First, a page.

‘Twas the Night Before Christmas

Well it may not be exactly the night before Christmas but we are pretty close,  Monday is Christmas Eve, and so it we can say with certainty that this is the weekend before Christmas. 

Fr. Kevin Dillon is the Pastor of St. Boniface Martyr Parish, Sea Cliff, Long Island, NY.

Ready or not the great feast of Christmas is upon us!  Often as Christmas draws near, I hear people saying “I’ll be so glad when it is over!  We are tired of all the work Christmas entails from shopping to wrapping and baking and cooking, not to mention entertaining!   To some degree,  we have brought it on ourselves, after all, our culture tells us to start celebrating the day after Halloween.  Christmas music abounds in stores, restaurants and radios days before Thanksgiving, and of course the man in the red suit arrives in malls even before he makes his debut in the Macy’s Thanksgiving Day Parade down Broadway.  Is it any wonder that when this great feast of God made Man descending on earth arrives we are tired of Christmas?  Christmas Eve and Day have almost become anti-climactic!  Sadly, this phenomenon is not just a product of American culture, but spans across the globe.  Frs. Perera and Azuibuike told me that Santa Claus is the be all and end all in their countries as well and Christmas has become extremely commercialized in their native lands.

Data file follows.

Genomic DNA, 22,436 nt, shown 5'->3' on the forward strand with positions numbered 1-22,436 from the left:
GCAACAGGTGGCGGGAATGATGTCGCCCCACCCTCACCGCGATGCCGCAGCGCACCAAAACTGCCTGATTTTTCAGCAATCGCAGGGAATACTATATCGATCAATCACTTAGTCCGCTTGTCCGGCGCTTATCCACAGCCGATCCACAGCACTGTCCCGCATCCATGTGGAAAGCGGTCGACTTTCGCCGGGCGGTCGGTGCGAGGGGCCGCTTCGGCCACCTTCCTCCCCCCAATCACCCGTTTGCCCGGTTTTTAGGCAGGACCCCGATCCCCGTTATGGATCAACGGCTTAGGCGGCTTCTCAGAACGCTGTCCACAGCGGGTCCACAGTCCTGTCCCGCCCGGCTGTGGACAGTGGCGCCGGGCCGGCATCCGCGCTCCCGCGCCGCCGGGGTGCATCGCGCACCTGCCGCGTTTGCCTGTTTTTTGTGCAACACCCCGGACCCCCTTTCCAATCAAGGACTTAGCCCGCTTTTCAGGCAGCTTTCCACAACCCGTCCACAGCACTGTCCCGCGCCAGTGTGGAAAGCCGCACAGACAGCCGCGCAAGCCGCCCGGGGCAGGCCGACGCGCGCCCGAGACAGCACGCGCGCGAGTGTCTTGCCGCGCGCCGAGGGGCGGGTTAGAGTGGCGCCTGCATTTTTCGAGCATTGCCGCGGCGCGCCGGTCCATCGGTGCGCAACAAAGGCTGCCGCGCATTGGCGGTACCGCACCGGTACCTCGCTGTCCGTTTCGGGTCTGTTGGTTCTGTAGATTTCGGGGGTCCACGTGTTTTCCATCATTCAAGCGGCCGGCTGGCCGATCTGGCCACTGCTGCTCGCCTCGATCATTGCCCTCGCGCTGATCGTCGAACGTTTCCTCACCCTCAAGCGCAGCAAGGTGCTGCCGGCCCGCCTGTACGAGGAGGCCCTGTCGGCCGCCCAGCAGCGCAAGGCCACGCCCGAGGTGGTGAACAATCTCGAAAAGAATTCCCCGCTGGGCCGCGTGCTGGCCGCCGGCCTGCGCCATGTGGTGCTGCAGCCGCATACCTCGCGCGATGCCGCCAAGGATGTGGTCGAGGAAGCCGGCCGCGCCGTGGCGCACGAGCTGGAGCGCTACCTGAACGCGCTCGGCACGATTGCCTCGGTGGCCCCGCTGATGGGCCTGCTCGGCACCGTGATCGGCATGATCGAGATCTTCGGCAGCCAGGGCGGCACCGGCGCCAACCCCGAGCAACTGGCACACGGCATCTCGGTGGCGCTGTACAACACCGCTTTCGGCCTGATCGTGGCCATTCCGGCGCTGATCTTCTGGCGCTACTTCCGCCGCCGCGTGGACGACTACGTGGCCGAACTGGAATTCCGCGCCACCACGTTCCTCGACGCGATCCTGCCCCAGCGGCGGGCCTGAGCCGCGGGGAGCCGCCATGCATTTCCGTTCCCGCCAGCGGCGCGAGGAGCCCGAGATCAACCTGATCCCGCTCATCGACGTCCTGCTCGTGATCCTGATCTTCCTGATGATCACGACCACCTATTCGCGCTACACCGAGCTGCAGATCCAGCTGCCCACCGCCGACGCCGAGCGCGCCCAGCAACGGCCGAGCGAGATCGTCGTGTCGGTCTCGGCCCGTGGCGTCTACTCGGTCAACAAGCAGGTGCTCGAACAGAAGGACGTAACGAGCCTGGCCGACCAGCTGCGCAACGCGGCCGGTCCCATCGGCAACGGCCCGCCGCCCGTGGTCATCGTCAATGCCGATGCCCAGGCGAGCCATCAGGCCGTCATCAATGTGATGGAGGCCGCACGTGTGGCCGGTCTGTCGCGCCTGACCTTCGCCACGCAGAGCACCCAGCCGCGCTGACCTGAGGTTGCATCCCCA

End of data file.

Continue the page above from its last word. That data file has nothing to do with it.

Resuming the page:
I came across the following poem which is a religious version of ‘Twas the Night Before Christmas.  I hope you will agree that all the commercialization from Santa to the Rockettes  and everything in between is pale in comparison to that great mystery we as Catholics proclaim every Sunday in our Creed, “For us men and for our salvation He became man.”   

‘Twas the Night Before Christmas;

God glanced over the earth.

He looked to and fro,

All over its girth.

They missed it again He said with a sigh,

A heavy heart and a tear in His eye.

I gave them my Son,

So they could be free.

My greatest gift to them from me!

They traded me in for a fat man in red,

A little tree and a horse drawn sled.

How do I save them and make them see,

My love is complete and my grace is free

How do I help them when all they know is a talking snowman

And a big box with a bow?

Maybe next year they will stop and see

The biggest gift of Christmas is the little child from me!   

I pray that you and your loved ones appreciate and know the true meaning of Christmas which is the infinite love and generosity of our God who for us became human, someone like us in all things but sin.  May God bless you at Christmas and always!  Merry Christmas!

-Fr. Kevin

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